♦To improve a scene, cut the fat. Trim the introduction and set-up. Do away with exposition and pare down the dialogue to the essentials. Delete interior monolog and incidental action. Bottom line, take out everything that doesn’t move the scene forward.
♦Include death, self-sacrifice, the giving of cherished gifts, betrayal, farewells or moral choices into your story to deliver a high emotional impact.
♦External turning points need internal turning points as well. How does the character change in each scene? Show him just before something happens as well as a few minutes later. What does he want at the beginning of the scene? How does that differ from what he wants at the end of the scene?
♦As writers, we need to ensure our characters grapple with pertinent issues that strike a chord with those who read our work. So cut the fluff, and zone in on core principles, universal truths and moral dilemmas that engage readers, whether contest judges or editors looking to buy the next bestseller.
♦We all know the antagonist needs to have his or her own GMC (goals, motivation and conflict), but Maass encourages us to go even deeper into the villain’s character. One of the workbook exercises focuses on exploring the bad guy/gal’s sympathetic side. By adding a few details, the reader can see the villain as a multi-dimensional character who may even be likable in some ways. Just as our hero and heroine can be pulled between what they really want/need and what they think they want, if the villain’s good side is in direct opposition to the bad deeds he’s forced to do, that internal struggle can provide a more richly drawn antagonist as well.
|Another photo of my wonderful local|
group of writers!
♦ Just as we describe a sunset or a garden in bloom, so should we detail the impact events have on the inner person. Maass suggests doing “emotional research.” How does a flesh and blood person react to a similar situation in real life? That glimpse of reality will give authenticity to our characters and will resonate with readers.
♦When we provide opportunities for a character to forgive a wrong or put the needs of another before his own, we are elevating that character’s worth. When characters are elevated, readers are elevated as well.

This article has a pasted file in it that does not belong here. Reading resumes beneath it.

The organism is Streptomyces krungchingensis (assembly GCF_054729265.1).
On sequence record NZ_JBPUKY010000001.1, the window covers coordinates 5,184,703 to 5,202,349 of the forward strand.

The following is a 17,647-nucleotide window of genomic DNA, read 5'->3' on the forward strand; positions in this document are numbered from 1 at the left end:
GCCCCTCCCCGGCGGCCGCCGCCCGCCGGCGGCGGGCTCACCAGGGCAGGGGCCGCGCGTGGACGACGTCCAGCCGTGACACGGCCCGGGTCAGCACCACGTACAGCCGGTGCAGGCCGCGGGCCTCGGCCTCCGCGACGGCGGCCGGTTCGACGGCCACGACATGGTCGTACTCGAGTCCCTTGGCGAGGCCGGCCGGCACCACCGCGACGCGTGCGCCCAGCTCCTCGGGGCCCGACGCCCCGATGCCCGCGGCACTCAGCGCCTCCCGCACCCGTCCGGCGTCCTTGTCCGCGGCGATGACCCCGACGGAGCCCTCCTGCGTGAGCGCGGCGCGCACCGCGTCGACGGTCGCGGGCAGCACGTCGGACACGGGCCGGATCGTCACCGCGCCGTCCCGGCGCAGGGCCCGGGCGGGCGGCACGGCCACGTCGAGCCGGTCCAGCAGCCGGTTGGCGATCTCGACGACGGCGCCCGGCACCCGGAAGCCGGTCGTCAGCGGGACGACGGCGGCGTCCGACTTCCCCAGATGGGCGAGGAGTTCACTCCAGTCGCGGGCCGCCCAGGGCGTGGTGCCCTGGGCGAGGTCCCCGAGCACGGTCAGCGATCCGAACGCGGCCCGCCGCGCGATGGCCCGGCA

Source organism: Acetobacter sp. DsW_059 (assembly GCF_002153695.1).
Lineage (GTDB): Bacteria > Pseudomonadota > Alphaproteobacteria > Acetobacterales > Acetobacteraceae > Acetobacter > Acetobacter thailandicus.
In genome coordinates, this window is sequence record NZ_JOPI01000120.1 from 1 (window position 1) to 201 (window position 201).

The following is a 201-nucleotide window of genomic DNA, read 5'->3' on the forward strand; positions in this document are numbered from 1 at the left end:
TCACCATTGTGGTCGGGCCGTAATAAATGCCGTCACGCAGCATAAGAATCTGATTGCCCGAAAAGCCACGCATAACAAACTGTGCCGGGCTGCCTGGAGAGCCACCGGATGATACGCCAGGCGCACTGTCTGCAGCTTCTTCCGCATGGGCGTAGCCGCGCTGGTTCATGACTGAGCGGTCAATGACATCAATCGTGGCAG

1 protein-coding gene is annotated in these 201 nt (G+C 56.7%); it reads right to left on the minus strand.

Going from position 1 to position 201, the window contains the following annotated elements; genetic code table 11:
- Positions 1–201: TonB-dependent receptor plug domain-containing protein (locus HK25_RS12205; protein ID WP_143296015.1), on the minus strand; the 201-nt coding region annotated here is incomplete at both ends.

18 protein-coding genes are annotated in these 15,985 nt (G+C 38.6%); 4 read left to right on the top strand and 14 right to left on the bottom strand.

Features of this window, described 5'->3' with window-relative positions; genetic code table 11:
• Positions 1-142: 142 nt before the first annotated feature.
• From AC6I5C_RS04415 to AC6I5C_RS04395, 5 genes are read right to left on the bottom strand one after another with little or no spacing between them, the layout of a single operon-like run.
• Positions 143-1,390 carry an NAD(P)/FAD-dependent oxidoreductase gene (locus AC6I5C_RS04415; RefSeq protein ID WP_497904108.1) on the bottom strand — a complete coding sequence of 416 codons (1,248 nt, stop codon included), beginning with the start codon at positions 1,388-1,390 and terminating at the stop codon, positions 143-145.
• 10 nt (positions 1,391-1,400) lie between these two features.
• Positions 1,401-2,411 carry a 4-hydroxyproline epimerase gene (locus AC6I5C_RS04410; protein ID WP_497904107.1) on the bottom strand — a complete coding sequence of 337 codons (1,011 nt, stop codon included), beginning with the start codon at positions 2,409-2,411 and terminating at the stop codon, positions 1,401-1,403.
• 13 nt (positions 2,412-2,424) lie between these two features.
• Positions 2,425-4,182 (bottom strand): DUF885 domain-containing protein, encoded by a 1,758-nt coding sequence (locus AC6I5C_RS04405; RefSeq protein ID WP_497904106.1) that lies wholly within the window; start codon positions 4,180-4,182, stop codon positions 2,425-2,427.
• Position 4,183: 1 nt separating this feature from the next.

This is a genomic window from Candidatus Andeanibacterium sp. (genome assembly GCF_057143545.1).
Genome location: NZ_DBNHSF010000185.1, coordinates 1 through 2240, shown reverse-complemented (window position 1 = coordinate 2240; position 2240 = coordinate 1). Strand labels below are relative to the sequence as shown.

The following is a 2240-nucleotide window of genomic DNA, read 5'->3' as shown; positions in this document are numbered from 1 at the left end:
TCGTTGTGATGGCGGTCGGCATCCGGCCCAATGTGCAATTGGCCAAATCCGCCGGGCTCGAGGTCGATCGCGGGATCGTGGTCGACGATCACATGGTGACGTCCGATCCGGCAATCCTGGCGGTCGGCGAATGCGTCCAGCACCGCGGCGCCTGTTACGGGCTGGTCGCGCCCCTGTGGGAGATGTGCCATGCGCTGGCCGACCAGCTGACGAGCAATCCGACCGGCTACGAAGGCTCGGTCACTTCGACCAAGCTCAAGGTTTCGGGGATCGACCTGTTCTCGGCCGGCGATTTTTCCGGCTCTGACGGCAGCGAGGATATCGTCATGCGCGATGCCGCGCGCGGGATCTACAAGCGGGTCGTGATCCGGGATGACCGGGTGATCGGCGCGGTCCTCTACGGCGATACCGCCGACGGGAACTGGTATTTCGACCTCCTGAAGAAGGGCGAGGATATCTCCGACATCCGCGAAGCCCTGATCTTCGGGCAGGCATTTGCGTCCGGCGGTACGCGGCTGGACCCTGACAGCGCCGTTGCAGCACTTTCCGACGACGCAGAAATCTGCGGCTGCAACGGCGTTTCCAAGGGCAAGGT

In conclusion, Maass says that most of the problems writers give their characters are too easily solved. What causes him to reject a submission? Usually it’s when he finds no immediate reason to care about the protagonist and/or a lack of tension within the first two to five pages of the manuscript.
|I always provide chocolate for my writing group. Did you|
know chocolate stimulates creativity? Help yourself!
To learn more about Donald Maass’ writing techniques, check out his bestsellers: Writing the Breakout Novel, Writing the Breakout Novel Workbook and Fire in Fiction.
Leave a comment about Donald Maass or a tip or technique you use to enhance a story to be entered in two drawings. Each winner will receive a copy of PLAIN DANGER, and a surprise gift!
Happy writing! Happy reading!
Wishing you abundant blessings,
By Debby Giusti
When Carrie York arrives at the house she inherited from her father in an Amish community, she's shocked to discover a soldier's body on the property. Her neighbor, army special agent Tyler Zimmerman, starts investigating the murder, and Carrie fears it's related to her father's mysterious death. Tyler doesn't trust the pretty speechwriter or the suspicious timing of her arrival—especially since her boss is responsible for his father's death. But when someone attacks Carrie, Tyler insists on protecting her. With his help, will Carrie be able to hold on to her inheritance and her life?
Watch for PLAIN TRUTH, available in September.
By Debby Giusti
AMISH COUNTRY SECRETS
When widowed doctor Ella Jacobsen is attacked and left for dead in her childrens’ clinic, the peace she’s found in Georgia’s Amish country is shattered. Someone is after something in her clinic and wants her out of the way...but what are they looking for? Ella knows only that her life is in the hands of army special agent Zach Swain. Zach can’t resist the vulnerable but headstrong Ella, who stares down danger to care for the people she loves. With one look, the loner soldier goes from investigator to protector. To save Ella, he must uncover the secrets that swirl around the idyllic community. And he needs to do it fast, because Ella is running out of time.
by Debby Giusti
Reissued in a two-in-one with Emma Miller’s MIRIAM’S HEART
Available July 2016